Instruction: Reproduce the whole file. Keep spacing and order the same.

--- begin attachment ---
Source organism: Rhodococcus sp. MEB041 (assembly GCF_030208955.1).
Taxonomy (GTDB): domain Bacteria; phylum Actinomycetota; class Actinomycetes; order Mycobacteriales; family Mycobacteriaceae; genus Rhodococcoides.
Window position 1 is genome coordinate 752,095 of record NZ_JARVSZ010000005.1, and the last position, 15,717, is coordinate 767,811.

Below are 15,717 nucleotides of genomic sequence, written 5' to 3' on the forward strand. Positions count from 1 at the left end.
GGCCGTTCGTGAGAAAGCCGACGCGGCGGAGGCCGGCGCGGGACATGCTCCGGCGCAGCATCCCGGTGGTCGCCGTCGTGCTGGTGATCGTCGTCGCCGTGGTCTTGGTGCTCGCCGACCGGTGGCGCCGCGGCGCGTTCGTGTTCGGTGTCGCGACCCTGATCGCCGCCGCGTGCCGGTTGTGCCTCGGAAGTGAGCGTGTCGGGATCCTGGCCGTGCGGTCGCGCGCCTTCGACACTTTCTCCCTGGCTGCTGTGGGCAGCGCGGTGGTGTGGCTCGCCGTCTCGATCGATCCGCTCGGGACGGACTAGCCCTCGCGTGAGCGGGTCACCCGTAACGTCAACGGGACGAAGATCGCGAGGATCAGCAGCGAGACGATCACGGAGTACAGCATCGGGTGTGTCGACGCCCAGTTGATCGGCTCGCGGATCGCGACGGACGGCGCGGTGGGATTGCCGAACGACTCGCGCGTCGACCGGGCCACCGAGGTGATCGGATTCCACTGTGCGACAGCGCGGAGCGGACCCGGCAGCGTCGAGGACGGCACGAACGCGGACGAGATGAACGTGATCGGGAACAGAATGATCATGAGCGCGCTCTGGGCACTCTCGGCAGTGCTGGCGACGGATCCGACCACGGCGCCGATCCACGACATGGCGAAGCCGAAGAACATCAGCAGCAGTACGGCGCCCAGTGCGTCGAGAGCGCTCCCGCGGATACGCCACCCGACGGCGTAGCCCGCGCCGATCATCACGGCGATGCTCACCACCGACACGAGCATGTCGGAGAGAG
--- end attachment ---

Source organism: Rhodococcus sp. MEB041 (assembly GCF_030208955.1).
Taxonomy (GTDB): domain Bacteria; phylum Actinomycetota; class Actinomycetes; order Mycobacteriales; family Mycobacteriaceae; genus Rhodococcoides.
Window position 1 is genome coordinate 752,095 of record NZ_JARVSZ010000005.1, and the last position, 15,717, is coordinate 767,811.

Below are 15,717 nucleotides of genomic sequence, written 5' to 3' on the forward strand. Positions count from 1 at the left end.
GGCCGTTCGTGAGAAAGCCGACGCGGCGGAGGCCGGCGCGGGACATGCTCCGGCGCAGCATCCCGGTGGTCGCCGTCGTGCTGGTGATCGTCGTCGCCGTGGTCTTGGTGCTCGCCGACCGGTGGCGCCGCGGCGCGTTCGTGTTCGGTGTCGCGACCCTGATCGCCGCCGCGTGCCGGTTGTGCCTCGGAAGTGAGCGTGTCGGGATCCTGGCCGTGCGGTCGCGCGCCTTCGACACTTTCTCCCTGGCTGCTGTGGGCAGCGCGGTGGTGTGGCTCGCCGTCTCGATCGATCCGCTCGGGACGGACTAGCCCTCGCGTGAGCGGGTCACCCGTAACGTCAACGGGACGAAGATCGCGAGGATCAGCAGCGAGACGATCACGGAGTACAGCATCGGGTGTGTCGACGCCCAGTTGATCGGCTCGCGGATCGCGACGGACGGCGCGGTGGGATTGCCGAACGACTCGCGCGTCGACCGGGCCACCGAGGTGATCGGATTCCACTGTGCGACAGCGCGGAGCGGACCCGGCAGCGTCGAGGACGGCACGAACGCGGACGAGATGAACGTGATCGGGAACAGAATGATCATGAGCGCGCTCTGGGCACTCTCGGCAGTGCTGGCGACGGATCCGACCACGGCGCCGATCCACGACATGGCGAAGCCGAAGAACATCAGCAGCAGTACGGCGCCCAGTGCGTCGAGAGCGCTCCCGCGGATACGCCACCCGACGGCGTAGCCCGCGCCGATCATCACGGCGATGCTCACCACCGACACGAGCATGTCGGAGAGAG